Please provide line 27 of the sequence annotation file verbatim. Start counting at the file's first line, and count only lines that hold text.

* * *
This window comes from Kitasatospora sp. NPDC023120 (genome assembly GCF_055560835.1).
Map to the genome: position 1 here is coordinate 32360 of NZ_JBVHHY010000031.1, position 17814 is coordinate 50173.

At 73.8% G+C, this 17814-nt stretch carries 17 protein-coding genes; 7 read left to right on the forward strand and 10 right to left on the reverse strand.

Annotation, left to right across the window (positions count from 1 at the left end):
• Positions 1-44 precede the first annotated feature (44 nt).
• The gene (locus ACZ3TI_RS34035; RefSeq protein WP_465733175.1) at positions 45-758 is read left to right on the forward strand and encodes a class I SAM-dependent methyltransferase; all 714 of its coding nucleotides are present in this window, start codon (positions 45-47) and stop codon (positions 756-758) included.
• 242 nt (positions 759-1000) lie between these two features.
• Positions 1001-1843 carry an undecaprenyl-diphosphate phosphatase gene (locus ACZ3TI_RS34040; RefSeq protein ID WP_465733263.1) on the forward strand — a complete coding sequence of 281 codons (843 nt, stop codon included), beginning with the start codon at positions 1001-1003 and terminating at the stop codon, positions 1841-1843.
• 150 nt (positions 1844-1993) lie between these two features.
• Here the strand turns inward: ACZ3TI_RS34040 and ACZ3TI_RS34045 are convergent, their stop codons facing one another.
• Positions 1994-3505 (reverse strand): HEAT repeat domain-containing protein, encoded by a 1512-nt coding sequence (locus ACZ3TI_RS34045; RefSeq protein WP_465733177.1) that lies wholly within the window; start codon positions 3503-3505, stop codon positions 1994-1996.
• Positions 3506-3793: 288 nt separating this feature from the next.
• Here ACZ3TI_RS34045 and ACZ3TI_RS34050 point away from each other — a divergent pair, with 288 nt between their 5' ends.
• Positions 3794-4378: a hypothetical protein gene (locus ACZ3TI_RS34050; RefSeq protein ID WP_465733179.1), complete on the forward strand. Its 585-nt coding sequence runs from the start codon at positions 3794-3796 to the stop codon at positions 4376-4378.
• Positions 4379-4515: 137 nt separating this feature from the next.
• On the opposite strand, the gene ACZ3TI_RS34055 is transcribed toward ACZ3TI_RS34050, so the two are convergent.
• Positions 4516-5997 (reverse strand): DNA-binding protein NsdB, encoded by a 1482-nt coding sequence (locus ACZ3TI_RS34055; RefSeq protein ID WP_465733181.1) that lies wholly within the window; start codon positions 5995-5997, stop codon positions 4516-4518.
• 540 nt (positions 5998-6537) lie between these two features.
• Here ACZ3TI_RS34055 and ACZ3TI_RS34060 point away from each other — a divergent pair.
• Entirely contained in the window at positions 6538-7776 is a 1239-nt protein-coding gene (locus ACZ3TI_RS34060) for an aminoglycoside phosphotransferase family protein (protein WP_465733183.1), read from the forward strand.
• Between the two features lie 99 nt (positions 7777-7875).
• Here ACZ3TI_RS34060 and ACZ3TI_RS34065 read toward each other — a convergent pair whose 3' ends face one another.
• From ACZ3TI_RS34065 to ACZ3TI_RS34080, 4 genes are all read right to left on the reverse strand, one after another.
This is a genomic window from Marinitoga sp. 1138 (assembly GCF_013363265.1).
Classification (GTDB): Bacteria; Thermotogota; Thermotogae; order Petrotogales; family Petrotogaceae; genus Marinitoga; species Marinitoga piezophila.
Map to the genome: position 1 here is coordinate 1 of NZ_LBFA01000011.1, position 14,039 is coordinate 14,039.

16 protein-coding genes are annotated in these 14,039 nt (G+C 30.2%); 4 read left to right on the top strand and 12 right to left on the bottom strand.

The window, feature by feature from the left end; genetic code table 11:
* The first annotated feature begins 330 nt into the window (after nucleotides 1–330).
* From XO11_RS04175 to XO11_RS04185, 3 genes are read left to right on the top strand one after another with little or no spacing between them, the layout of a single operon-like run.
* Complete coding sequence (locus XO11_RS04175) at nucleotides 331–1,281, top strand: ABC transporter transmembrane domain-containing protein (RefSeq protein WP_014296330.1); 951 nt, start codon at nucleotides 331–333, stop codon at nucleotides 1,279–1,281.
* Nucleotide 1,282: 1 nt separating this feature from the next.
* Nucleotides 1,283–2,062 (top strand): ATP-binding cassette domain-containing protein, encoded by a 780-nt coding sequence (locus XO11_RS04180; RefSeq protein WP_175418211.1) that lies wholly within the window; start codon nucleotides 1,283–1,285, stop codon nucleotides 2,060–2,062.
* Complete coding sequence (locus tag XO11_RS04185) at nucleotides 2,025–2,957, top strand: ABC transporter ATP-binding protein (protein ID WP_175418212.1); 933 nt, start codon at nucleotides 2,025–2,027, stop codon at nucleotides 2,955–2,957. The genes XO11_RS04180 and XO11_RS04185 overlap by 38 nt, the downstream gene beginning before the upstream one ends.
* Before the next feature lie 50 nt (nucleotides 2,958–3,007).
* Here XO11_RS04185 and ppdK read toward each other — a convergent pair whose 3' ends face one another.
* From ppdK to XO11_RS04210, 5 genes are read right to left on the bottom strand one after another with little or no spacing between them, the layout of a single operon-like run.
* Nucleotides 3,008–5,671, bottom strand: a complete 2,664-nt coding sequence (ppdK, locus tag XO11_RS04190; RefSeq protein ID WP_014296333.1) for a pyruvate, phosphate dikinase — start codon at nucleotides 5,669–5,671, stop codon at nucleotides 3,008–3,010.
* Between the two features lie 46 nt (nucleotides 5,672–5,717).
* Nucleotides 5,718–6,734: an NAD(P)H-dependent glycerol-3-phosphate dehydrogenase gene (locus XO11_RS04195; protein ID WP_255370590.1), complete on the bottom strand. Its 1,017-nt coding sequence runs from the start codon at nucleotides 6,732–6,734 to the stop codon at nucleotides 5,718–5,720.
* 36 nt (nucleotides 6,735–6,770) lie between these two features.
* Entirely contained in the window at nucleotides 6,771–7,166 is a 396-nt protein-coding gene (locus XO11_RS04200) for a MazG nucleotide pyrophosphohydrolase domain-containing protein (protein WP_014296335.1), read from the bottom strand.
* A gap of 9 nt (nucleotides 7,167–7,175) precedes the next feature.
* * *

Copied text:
16 protein-coding genes are annotated in these 14,039 nt (G+C 30.2%); 4 read left to right on the top strand and 12 right to left on the bottom strand.